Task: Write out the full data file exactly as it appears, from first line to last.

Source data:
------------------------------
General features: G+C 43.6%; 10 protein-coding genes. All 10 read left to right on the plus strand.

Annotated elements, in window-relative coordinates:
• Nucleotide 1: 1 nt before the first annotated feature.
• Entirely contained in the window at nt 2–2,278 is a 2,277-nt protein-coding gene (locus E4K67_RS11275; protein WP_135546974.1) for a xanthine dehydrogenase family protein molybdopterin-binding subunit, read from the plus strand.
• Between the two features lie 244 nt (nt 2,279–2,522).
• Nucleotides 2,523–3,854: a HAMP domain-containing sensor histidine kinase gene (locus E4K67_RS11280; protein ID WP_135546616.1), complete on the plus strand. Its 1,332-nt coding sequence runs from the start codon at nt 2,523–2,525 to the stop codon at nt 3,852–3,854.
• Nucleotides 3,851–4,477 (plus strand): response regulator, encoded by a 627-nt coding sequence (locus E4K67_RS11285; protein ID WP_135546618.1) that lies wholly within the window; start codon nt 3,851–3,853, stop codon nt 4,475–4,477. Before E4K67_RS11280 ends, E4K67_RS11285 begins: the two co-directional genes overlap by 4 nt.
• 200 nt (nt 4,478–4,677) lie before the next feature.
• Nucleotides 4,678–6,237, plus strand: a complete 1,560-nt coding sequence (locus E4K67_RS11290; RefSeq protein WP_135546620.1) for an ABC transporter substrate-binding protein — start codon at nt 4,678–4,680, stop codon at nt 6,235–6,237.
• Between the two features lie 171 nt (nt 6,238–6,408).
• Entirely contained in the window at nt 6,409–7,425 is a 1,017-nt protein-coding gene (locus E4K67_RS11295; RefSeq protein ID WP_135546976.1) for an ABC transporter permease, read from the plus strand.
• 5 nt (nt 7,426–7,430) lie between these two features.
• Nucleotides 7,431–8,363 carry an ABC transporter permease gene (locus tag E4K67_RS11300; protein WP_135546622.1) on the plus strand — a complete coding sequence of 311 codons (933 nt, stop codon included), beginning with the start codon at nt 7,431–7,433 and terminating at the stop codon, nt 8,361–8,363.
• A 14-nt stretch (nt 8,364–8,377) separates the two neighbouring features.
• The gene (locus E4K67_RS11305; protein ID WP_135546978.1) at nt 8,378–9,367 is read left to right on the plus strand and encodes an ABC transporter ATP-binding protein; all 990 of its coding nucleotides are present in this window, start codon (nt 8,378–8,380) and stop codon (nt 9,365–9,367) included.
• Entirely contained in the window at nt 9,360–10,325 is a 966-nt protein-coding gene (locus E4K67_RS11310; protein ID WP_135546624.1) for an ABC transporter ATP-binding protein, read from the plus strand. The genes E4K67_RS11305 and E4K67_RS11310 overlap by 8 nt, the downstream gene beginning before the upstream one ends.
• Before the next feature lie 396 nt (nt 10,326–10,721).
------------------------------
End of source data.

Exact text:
General features: G+C 43.6%; 10 protein-coding genes. All 10 read left to right on the plus strand.

Annotated elements, in window-relative coordinates:
• Nucleotide 1: 1 nt before the first annotated feature.
• Entirely contained in the window at nt 2–2,278 is a 2,277-nt protein-coding gene (locus E4K67_RS11275; protein WP_135546974.1) for a xanthine dehydrogenase family protein molybdopterin-binding subunit, read from the plus strand.
• Between the two features lie 244 nt (nt 2,279–2,522).
• Nucleotides 2,523–3,854: a HAMP domain-containing sensor histidine kinase gene (locus E4K67_RS11280; protein ID WP_135546616.1), complete on the plus strand. Its 1,332-nt coding sequence runs from the start codon at nt 2,523–2,525 to the stop codon at nt 3,852–3,854.
• Nucleotides 3,851–4,477 (plus strand): response regulator, encoded by a 627-nt coding sequence (locus E4K67_RS11285; protein ID WP_135546618.1) that lies wholly within the window; start codon nt 3,851–3,853, stop codon nt 4,475–4,477. Before E4K67_RS11280 ends, E4K67_RS11285 begins: the two co-directional genes overlap by 4 nt.
• 200 nt (nt 4,478–4,677) lie before the next feature.
• Nucleotides 4,678–6,237, plus strand: a complete 1,560-nt coding sequence (locus E4K67_RS11290; RefSeq protein WP_135546620.1) for an ABC transporter substrate-binding protein — start codon at nt 4,678–4,680, stop codon at nt 6,235–6,237.
• Between the two features lie 171 nt (nt 6,238–6,408).
• Entirely contained in the window at nt 6,409–7,425 is a 1,017-nt protein-coding gene (locus E4K67_RS11295; RefSeq protein ID WP_135546976.1) for an ABC transporter permease, read from the plus strand.
• 5 nt (nt 7,426–7,430) lie between these two features.
• Nucleotides 7,431–8,363 carry an ABC transporter permease gene (locus tag E4K67_RS11300; protein WP_135546622.1) on the plus strand — a complete coding sequence of 311 codons (933 nt, stop codon included), beginning with the start codon at nt 7,431–7,433 and terminating at the stop codon, nt 8,361–8,363.
• A 14-nt stretch (nt 8,364–8,377) separates the two neighbouring features.
• The gene (locus E4K67_RS11305; protein ID WP_135546978.1) at nt 8,378–9,367 is read left to right on the plus strand and encodes an ABC transporter ATP-binding protein; all 990 of its coding nucleotides are present in this window, start codon (nt 8,378–8,380) and stop codon (nt 9,365–9,367) included.
• Entirely contained in the window at nt 9,360–10,325 is a 966-nt protein-coding gene (locus E4K67_RS11310; protein ID WP_135546624.1) for an ABC transporter ATP-binding protein, read from the plus strand. The genes E4K67_RS11305 and E4K67_RS11310 overlap by 8 nt, the downstream gene beginning before the upstream one ends.
• Before the next feature lie 396 nt (nt 10,326–10,721).